Note that the factor, [100/Wf] appears because Brix is based on mass percentage in solution, and the final mass of wort differs from the 100 g initial mass of wort.  [If this point needs further explanation, consider this:  imagine a situation where no sugar was consumed (C = 0), but water was evaporated.  In that case, the final Brix would be greater than the initial Brix by virtue of the loss of non-sugar wort mass.]



Sugar Consumption


Eq [3] can be substituted into Eq [4], and the result solved for C, giving:


                                                                        Eq [5]






%ABW = (g EtOH produced per 100 g original wort)*[100/Wf]


                    = 0.484*C*[100/Wf]


                    = 48.4*C / [100 – 0.582*C]                                                                          Eq [6]


with C given by Eq [5].



%ABV (before sugar added for bottle-conditioning)


%ABV15C  = %ABW*FG/0.794                                                                                 Eq [7]


where 0.794 is the density of EtOH at 15C.   Final specific gravity (FG) is adequately estimated using the empirical relationship earlier presented in Definitions.



%ABV (after bottle-conditioning)


The eventual, post-conditioning contribution to final, %ABV from added corn sugar at bottling is modeled using the same stoichiometry employed in the modeling of fermentation, Eq [1]. 


%ABVafter = %ABVbefore+ 100*[BSA*(342/360)/(667.6*FG)]*0.484*(FG/0.794)             Eq [8]


where 667.6 is the number of ounces (mass) in 5 gal of water;  667.6*FG is the number of ounces (mass) in 5 gallons of final wort;  (342/360) is a factor to multiply by glucose to get the equivalent maltose [bottling sugar is presumed corn sugar, i.e. glucose];  0.484 is the g EtOH produced per g maltose consumed.  Note that FG actually cancels in the equation.  It is shown only as an aid to understanding the construction of the equation.



Initial and Final Real Extracts


Brewers use the term extract to denote the carbohydrate content of wort.   While the Brix scale is defined on the basis of sucrose solutions (1 Brix unit = 1 weight percent sucrose = 1 gram sucrose per 100 grams solution),  the measurement of Brix using a refractometer will be influenced by non-carbohydrate constituents of wort that will affect refractive index.  (It is also true that different forms of carbohydrate will affect Brix readings differently, though this factor is a lesser concern.)  In the absence of a correction factor specifically determined for a particular wort, analysts commonly use a 1.04 correction factor.  That is,


Pi = initial real extract = Bi /1.04                                                                                Eq [9]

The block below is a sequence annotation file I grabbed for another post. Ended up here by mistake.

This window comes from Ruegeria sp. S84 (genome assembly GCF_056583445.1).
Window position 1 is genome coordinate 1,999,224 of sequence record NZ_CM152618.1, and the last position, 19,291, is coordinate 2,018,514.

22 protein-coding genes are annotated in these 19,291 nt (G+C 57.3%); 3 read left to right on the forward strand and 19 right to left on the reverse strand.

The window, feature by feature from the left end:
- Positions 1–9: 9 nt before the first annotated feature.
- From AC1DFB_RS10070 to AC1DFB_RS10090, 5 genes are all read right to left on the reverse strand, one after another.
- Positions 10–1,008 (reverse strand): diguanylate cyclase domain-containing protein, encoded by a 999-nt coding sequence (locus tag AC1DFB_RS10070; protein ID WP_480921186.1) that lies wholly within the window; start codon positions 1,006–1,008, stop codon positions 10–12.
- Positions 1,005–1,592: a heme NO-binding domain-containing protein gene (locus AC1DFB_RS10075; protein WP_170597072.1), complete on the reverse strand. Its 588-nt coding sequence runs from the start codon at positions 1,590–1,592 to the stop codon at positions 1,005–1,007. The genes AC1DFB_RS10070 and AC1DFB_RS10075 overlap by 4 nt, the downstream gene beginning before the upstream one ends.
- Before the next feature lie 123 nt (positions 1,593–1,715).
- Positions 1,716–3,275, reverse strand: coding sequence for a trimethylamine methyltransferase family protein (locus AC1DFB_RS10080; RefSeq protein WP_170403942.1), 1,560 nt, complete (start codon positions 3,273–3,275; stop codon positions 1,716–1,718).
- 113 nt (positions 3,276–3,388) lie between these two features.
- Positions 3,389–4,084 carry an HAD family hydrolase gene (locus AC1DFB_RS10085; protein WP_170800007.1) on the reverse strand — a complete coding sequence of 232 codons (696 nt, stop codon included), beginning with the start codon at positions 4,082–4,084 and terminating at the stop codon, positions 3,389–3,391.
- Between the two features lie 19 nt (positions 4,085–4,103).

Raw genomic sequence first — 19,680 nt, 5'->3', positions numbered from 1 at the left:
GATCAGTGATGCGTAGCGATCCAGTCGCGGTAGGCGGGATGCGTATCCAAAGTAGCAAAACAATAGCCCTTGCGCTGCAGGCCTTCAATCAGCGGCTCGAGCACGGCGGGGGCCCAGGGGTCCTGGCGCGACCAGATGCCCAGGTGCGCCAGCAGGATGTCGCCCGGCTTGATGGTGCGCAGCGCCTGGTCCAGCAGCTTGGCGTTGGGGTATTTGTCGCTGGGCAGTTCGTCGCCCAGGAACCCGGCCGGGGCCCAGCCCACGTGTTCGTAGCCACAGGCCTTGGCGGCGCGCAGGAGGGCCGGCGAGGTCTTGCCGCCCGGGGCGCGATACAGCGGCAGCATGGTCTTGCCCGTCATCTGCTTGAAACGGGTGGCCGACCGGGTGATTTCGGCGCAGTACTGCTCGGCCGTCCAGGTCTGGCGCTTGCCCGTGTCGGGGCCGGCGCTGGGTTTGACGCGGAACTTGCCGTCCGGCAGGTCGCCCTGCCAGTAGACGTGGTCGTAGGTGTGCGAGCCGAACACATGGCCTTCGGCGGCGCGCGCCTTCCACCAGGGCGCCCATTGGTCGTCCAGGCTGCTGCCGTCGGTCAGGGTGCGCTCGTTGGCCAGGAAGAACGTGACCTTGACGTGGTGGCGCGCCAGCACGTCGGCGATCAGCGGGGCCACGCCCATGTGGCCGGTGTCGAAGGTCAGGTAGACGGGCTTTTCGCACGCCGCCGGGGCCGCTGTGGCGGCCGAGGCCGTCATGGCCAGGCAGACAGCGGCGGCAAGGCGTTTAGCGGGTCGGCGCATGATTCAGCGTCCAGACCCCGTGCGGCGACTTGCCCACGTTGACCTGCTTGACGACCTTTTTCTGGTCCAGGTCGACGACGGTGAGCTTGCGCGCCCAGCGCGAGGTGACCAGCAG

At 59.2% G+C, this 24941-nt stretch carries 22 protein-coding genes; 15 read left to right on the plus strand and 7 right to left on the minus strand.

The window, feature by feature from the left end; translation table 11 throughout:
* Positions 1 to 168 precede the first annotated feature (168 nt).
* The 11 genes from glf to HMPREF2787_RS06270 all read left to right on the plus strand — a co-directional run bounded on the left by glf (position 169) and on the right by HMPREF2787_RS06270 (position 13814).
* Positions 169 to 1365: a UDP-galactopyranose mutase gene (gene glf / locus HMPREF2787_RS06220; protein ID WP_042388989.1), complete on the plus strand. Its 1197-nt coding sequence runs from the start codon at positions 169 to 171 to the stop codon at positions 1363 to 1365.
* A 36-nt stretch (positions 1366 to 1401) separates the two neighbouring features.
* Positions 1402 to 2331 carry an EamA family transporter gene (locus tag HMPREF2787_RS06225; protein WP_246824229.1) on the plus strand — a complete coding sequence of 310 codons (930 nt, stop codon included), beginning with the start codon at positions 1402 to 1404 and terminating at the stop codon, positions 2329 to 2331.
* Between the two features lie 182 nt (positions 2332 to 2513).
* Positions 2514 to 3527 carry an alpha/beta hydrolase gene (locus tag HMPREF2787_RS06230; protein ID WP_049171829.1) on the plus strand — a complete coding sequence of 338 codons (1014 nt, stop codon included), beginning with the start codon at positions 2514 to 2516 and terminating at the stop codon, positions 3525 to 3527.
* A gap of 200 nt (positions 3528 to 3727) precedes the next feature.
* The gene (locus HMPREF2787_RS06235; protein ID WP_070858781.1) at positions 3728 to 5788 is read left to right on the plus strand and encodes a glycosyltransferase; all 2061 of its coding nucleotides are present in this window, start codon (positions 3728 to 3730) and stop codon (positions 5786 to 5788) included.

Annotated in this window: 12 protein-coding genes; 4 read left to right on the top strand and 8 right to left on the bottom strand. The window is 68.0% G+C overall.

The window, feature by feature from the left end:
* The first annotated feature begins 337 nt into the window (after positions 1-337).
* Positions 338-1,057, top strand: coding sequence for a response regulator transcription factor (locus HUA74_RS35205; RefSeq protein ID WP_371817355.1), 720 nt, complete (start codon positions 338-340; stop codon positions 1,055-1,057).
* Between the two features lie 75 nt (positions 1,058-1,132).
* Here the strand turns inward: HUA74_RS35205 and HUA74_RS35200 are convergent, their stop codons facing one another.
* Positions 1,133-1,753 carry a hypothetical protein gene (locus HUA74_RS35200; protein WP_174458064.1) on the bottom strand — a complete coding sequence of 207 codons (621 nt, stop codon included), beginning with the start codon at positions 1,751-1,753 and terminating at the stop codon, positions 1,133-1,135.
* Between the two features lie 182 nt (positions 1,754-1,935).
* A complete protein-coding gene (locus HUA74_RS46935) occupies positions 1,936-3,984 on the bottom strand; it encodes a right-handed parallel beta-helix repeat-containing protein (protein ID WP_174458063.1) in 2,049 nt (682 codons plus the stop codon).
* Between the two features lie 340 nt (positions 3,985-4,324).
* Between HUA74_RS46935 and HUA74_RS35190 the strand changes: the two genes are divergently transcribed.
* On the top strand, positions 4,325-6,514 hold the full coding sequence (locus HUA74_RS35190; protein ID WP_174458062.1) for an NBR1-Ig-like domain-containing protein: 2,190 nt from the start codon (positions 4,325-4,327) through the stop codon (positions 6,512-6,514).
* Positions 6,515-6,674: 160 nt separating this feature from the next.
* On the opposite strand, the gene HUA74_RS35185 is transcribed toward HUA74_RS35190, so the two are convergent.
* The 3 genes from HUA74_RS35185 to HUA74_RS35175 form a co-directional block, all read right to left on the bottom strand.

It must be emphasized that Pi is not used at all in estimating %ABV.  Its only use in the calculator is in the estimation of final extract, Pf, which is a measure of residual, non-fermented carbohydrates. 


Pf = 100*(Pi – C)/Wf                                                                                              Eq [10]


The factor 100/Wf appears in this equation for the same reason it appeared in Eq [4]:  Extract, like Brix, is defined on a % mass basis, and while the initial wort mass was 100 g, the final (Wf) is much lower and affects Pf.


Final, real extract is responsible for residual sweetness and mouth feel.  It can serve as a quality-control parameter.  If one of two intended, duplicate batches of beer has a significantly higher %ABV and lower Pf, the likely explanation is that mash conditions caused it to produce a wort with higher attenuation.


Some brewers use an experimental method to arrive at something akin to Pf.   A sample of the final brew is boiled to remove EtOH, and then the lost volume is replaced with distilled water.  A Brix measurement of the boiled-and-reconstituted sample is interpreted as remaining, non-fermentables.   The difference between such a measure and Pf given by Eq [10], is that the Brix of the boiled-and-reconstituted sample will include the non-carbohydrate constituents in the original wort that contributed to Brix – i.e., the very constituents for which the 1.04 (or other) factor is intended to correct.  In fact, such constituents will have been concentrated by a factor 100/Wf.  For those users who might wish an estimate of this Brix value obtained after boiling/reconstituting, the calculator provides one:


Brixreconst = 100*(Bi – C)/Wf                                                                          Eq [11]

Real Attenuation

Real Attenuation is the percentage of the initial carbohydrate in the wort ("initial real extract") that has been consumed by yeast during fermenation.  It is a measure of the completeness of conversion.  Ale yeasts generally have lower real attentuations than do lager yeasts, because the former cannot fully ferment maltotriose, whereas the latter usually do.  Aside from differences in yeast strain, real attention is also affected by pitching rate and mashing conditions.

%RA = 100*(Pi Pf) / Pi                                                                                          Eq [12]

                Contribution of EtOH to Brix;     Measurement of %ABV              Evaluation of Method